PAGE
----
Kelsey Olson’s Photographic Trials<PDF>
Aaron Van Dyke
It is surprising how little progress has been made in the “field” of concrete photography in the last 175 years. Concrete photography has been an important territory for artistic practice in the last decade. Its twenty-first century examples trace their immediate lineage to James Welling’s photographs of the 1970s and especially 1980s. Many current practices are simply restagings of ones from the early 20th century, but some artists working in this field have made new and relevant work that takes into account the developments of the 21st century—work that is genuinely different—but these artists are exceedingly rare.
Concrete photography is a type of photography that is often made without a lens, and usually acknowledges or references its own materiality. Early examples of this are William Henry Fox Talbot’s “photogenic drawings” from the 1830s, made by laying plants or fabric on light-sensitive paper and exposing it to light. These types of photographs, which were taken up again in the 1910s and 1920s by the Dadaists and Surrealists, later became known as photograms. In important ways, concrete photography begins within the early 20th century avant-garde.
It was the avant-garde impulse that made concrete photography what it was: a full-blown interrogation of photographic practices aimed at overturning the assumptions of traditional photography. What is necessary in a photograph? Can it record non-visual phenomena? Can it make us see differently? What can or can’t it depict? Must it depict anything? Can a photograph picture itself?
Unfortunately, current concrete photography too often does not bother to ask these questions, and instead simply rehashes century-old practices. The work of Moholy-Nagy gets revisited and updated in color, for instance. The prints are large and colorful, ideal for the contemporary art market. They are hand-made and ‘real’ in a way that conventional wisdom says digital photographs, no matter how sharp and spectacular, are not. They are indexical.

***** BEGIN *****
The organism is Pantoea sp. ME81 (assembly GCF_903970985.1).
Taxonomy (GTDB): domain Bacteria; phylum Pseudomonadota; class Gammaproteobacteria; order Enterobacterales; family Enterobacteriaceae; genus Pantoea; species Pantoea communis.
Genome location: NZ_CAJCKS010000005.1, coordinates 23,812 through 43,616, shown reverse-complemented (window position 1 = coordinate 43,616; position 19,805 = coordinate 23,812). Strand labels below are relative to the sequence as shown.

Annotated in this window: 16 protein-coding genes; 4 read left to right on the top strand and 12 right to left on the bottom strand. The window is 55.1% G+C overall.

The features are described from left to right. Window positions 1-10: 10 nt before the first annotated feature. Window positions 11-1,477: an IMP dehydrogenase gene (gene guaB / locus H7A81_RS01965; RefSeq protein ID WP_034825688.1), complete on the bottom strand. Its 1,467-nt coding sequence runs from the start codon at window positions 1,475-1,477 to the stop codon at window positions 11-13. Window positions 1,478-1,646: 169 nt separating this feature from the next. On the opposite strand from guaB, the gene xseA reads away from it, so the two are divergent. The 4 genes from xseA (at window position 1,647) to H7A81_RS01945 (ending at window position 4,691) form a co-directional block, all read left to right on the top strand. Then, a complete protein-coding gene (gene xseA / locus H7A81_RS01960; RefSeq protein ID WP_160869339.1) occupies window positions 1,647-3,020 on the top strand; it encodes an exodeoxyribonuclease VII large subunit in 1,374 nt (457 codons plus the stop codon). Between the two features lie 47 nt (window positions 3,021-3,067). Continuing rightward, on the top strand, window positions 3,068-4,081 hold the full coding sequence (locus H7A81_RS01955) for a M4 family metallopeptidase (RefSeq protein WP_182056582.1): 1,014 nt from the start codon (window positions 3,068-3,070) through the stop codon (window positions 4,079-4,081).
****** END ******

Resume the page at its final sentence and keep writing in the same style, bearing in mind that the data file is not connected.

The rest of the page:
It is here, in the indexical nature of the conventional photograph, that important contemporary problems lie. One of the things that set many early concrete photographs apart from their conventional counterparts was their claim to truth. Somewhat ironically, concrete photography did not rely on visual evidence, at least not in the same way conventional photography did. In conventional photographs, the image is projected on to film through a lens, which plays the role of the eye. The photograph is indexical in that the light bounces off the original object, goes through the lens (which “organizes” the light) and lands on the film in the proper place. What one relies on in conventional photography is that the projection of the image is “true”, coherent and orderly, even in a blurred or optically degraded image.
The photogram dispatches this reliance on the visual – there is no lens playing the role of the eye. The object is laid directly on the photographic surface and exposed to light. The photogram is indexical because the object depicted throws its shadow across the surface, but more importantly, it touches the photographic substrate. Touching, rather than seeing, is believing.
Why has this type of photography been revisited at this historical moment? One answer has to do with the rise of digital photography. Conventional analog photography became mistrusted long ago; its timing, perspective, and framing could be manipulated to show someone or something in a distorted light. Digital photography has never been trusted. Add to the suspicions of analog photography the ease with which one can manipulate an image, even make one up entirely, and the distrust and anxiety felt towards digital images make a photogram seem all the more comforting. But this sets up a problematic binary where the analog stands in for the “real” and the digital represents the ephemeral and the suspect. The concreteness of concrete photography, grounded in touch, leaves little room for doubt, especially when compared to the dematerialized nature of the digital.